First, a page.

Project UpdateWe've made great progress this week! On Saturday afternoon an anonymous proofreader sent in 6 puzzles with 10 mistakes, then early Sunday morning Todd Gross sent 11 more with 21 mistakes, and a few hours later, Denny Baker sent another 31 puzzles—thanks so much, everyone! To top it all off, the proofread 1965 puzzles were sent to Jim Horne at XWord Info earlier today and should be posted soon—thanks again, Jim! As I've mentioned, the 1965 puzzles had numerous issues in September and October because of the New York newspaper strike; all told, 13 puzzles are missing from that year. I hope to find them eventually in another paper that wasn't affected by the strike.
Howard Barkin First to Solve Blast! ChallengeOn Tuesday at 7:03 p.m. Howard Barkin was the first to send in the correct solution to last week's Blast! challenge—congratulations, Howard! The clue from this July 23, 1958, puzzle was, "Subject for a contemporary scientist." The answer: THERMODYNAMICS. I remember studying thermodynamics in my physics class last year, but that unit definitely wasn't in the "modern physics" portion of the course. I always love seeing clues that reflect how much the times have changed!
There's a new challenge up in the sidebar—as always, every day one new letter will be added to the solution, hangman style, until the answer is posted. Good luck!
Weird GridWhile proofreading a batch of 1964 puzzles, Todd Gross discovered that New York Times typesetters had misprinted one of the solutions such that several entries appeared in white type within black boxes! In addition, several black squares appeared as blank white squares for some reason. The puzzle itself, which has a subtle -CH theme, is quite nice—CATCH AS CATCH CAN crossing two theme entries is especially elegant. Perhaps the constructor included CATCH AS CATCH CAN to taunt any proofreaders who failed to notice the errors in the solution! Below is a screenshot of this anomaly—thanks again, Todd!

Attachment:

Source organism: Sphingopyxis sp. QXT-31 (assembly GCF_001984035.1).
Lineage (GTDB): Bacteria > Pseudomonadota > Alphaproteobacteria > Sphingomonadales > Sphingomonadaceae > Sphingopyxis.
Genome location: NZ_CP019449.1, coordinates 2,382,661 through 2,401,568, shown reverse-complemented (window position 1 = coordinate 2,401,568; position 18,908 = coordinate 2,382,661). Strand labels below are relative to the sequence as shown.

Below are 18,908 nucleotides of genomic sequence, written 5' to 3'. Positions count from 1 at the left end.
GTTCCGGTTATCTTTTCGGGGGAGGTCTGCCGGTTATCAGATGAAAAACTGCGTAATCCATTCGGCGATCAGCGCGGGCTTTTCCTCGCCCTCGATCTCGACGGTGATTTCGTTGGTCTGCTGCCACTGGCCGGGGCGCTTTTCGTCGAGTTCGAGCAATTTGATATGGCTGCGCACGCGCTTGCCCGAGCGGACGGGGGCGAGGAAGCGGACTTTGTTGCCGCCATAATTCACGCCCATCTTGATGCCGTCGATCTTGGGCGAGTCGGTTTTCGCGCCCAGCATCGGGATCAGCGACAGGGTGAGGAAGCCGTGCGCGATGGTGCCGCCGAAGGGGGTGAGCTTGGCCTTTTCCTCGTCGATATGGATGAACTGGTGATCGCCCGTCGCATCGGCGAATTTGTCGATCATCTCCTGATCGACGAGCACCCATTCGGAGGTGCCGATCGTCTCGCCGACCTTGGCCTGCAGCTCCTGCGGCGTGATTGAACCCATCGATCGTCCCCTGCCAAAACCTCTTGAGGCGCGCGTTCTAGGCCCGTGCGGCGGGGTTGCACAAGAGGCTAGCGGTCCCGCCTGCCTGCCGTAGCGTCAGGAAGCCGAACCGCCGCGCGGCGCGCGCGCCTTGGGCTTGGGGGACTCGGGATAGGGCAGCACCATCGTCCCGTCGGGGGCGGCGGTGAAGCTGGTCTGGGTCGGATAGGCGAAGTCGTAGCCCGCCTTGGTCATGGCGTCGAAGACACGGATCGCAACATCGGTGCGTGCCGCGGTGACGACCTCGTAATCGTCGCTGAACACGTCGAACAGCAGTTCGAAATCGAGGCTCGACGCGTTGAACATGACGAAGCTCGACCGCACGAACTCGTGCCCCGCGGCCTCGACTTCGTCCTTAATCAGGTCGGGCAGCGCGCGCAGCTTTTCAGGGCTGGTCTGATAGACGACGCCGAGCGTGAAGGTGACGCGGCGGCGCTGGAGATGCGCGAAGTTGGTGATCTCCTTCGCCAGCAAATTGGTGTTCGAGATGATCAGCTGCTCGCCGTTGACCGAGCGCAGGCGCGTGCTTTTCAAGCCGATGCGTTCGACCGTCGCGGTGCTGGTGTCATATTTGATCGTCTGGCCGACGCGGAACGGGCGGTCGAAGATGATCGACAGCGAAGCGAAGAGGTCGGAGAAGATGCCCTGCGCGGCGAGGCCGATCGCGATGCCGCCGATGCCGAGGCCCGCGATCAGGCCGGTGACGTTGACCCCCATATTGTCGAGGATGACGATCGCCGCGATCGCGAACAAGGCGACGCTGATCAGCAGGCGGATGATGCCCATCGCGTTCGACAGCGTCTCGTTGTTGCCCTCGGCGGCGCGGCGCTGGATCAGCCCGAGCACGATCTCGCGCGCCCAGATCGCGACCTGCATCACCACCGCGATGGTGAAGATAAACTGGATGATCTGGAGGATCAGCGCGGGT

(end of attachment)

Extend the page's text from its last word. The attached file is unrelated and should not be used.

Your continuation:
Featured PuzzleToday's featured puzzle was constructed by Jack Luzzatto; published February 1, 1958; edited by Margaret Farrar; and litzed by Nancy Kavanaugh. This stellar 68-worder is the cleanest pre-Shortzian puzzle I've come across so far—I was amazed to discover that the grid is free of both major obscurities and pieces of pre-Shortzian crosswordese. There isn't even a multiple-word partial phrase to detract from this puzzle's beauty! One could quibble with KOP (which was clued as "Hill, in So. Africa.") or LUPE ("Actress Velez."), but both these entries have more modern cluing options, such as "Keystone lawman" for KOP and "Rapper Fiasco" for LUPE. In fact, there are so many fun entries in this grid that splitting hairs over entries whose clues aren't as well-known these days or over some of the less in-the-language -er concoctions (such as PANTER and BUSTLER) seems unnecessary. After all, who doesn't like seeing CATHODE, REARGUARD, DENATURED, RASHERS, KINDRED, and PEPPER POT in a themeless puzzle? I also appreciated learning a new term: TRIP LINE ("Rope used as a releasing device."). Webster's primary definition for trip line is "a line or light rope used to operate a trip (as to free a dog hook in logging)." In my continuous journey through New York Times crossword history, I've found that certain bylines are particularly thrilling to see—Jack Luzzatto's is definitely among my favorites! I love how Luzzatto experimented with wide-open grid patterns rather than sticking to standard 72- and 74-word designs that showed up time after time in the pre-Shortzian era; every once in a while, he would even go so far as to include a minitheme in one of his ambitious grids. And his filling skills give even computer programs a run for their money! Luzzatto also seems to have had quite the sense of humor—in many of his constructions, I've come across clues that are exceptionally clever for their time. I didn't see any such clues in this puzzle but did notice the juxtaposed clue pair "Operatic star." and "Operatic aria." for DIVA and SOLO, respectively. I look forward to featuring more Luzzatto masterpieces in upcoming blog posts! For now, here's the answer grid for this one: